Are you shooting for an advertisement, an editorial food magazine, a website, a cookbook spread, a restaurant menu, or your personal food blog? Is the objective to sell a product, display a lifestyle, or gain influence on social media? Understanding your customer is the starting point for your food photography. Creative and technical decisions will flow from here.
Australia-based food photographer Nelly Le Comte swears by the power of forethought, “I can’t say it often enough, the more planning and preparation goes into your photography, the easier the post-production will be!” she stresses. Creating a mood board that collates all the important ideas relating to the shoot, including colour scheme, use of props and type of lighting will bring in some method to the madness.
Most great food photos follow the rule of thirds, placing essential elements off-centre makes for a more striking composition. Flout it when you need to — by zooming into a slice of kiwi to show off its vibrant seed patterns, for example. Change your viewpoint to suit the subject. A tilted 45-degree angle would do justice to the beauty of a piled-high layer cake, while an overhead shot would work wonders for a cheese-smothered pizza crammed with toppings.
Is your shoot minimalistic or prop-based? Are you using characterful chipped ceramic plates or fine china? Do misshapen heirloom carrots figure as background elements? Arranging the food for the shoot through carefully sourced props like plates, bowls, ramekins, cutlery, napkins, wooden boards and the like plays a key role in transforming a meal into a work of art. Even if you are collaborating with a professional food stylist, it pays to hone your aesthetic sense.
Preparing food for a shoot needs as much skill as selecting props and photography. Most people want to see honest food photographs. However, a dish that looks good enough to serve is not always photogenic enough to shoot. Assembling the perfectly juicy burger or a dewy fresh Romaine lettuce salad requires getting some ‘faking’ tricks up your sleeve. If you want to succeed you need to acquire these skills.
A simple shot lit perfectly from every direction, is often the best way to shoot food. Soft, diffuse natural light is preferred by most photographers as it catches the smallest detail, highlights the natural texture of food and imparts delicacy to the image. However, abundant natural light isn’t always viable. Studio lights can replicate the effect of natural light. Besides, the use of dramatic artificial light can lend atmosphere and artistry to a shoot. Learn to manipulate light. The more you play, the more ‘enlightened’ you’ll be.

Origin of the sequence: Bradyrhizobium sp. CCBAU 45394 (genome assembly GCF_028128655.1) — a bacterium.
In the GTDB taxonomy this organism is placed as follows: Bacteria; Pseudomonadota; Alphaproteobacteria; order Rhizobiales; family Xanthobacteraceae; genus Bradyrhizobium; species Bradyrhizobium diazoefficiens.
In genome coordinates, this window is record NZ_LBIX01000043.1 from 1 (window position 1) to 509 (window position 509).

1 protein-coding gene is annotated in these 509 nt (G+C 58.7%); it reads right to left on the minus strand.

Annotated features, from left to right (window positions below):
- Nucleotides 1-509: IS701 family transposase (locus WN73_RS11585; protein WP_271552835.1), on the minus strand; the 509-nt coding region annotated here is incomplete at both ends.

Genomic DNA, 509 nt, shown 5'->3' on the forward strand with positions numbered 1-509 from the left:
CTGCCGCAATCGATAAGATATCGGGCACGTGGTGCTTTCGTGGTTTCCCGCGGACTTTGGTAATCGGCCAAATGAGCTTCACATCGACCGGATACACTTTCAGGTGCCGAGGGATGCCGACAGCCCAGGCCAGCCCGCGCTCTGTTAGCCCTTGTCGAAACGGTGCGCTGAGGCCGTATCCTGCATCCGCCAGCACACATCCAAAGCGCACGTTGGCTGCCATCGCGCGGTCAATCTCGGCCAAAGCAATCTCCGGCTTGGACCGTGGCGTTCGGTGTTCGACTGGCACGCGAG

“Food is good. Food with a story is better. Food with a story you’ve never heard of is best of all, and food with a story you’ve never heard of but that you can relate to is the Holy Grail,” noted American culinary expert Andrew Zimmern in a recent interview with Food and Wine magazine. He could not have put it better. As the perception of food goes beyond being merely delicious, viewers want to see more photos that show the big picture — where the dish came from, who made it, and how. Weave a strong narrative with your images.
Beginners, are you using your DSLR in auto mode? Do not let your camera control you! Switching to manual mode will enable you to strike the right balance between aperture, shutter speed and ISO to work out the perfect exposure recipe for your shoot. Evaluating your lens options is just as important.
Cropping and retouching photos using software like Photoshop or Lightroom is the final step towards unlocking the drool-quotient of your image. An unedited RAW image from the camera could lack brightness, need colour correction, or cry out for some pizzazz. Often, a few simple post-production steps will get you there.
Any professional food photographer will advise this. As the smallest camera shake shows up in high-quality photographs, tripod is essential helping to keep your subject in focus. Also, worth considering getting a bounce card to reflect light back onto the subject, though more inexpensive DIY reflectors work just as well.
Ultimately, a great photograph comes from trusting your intuition. Channel your instincts to choose, frame and shoot your food, and you will have your audience eating out of your hands.
Photos at the top of the page: by Nelly Le Comte nellylecomtephotography.com.au
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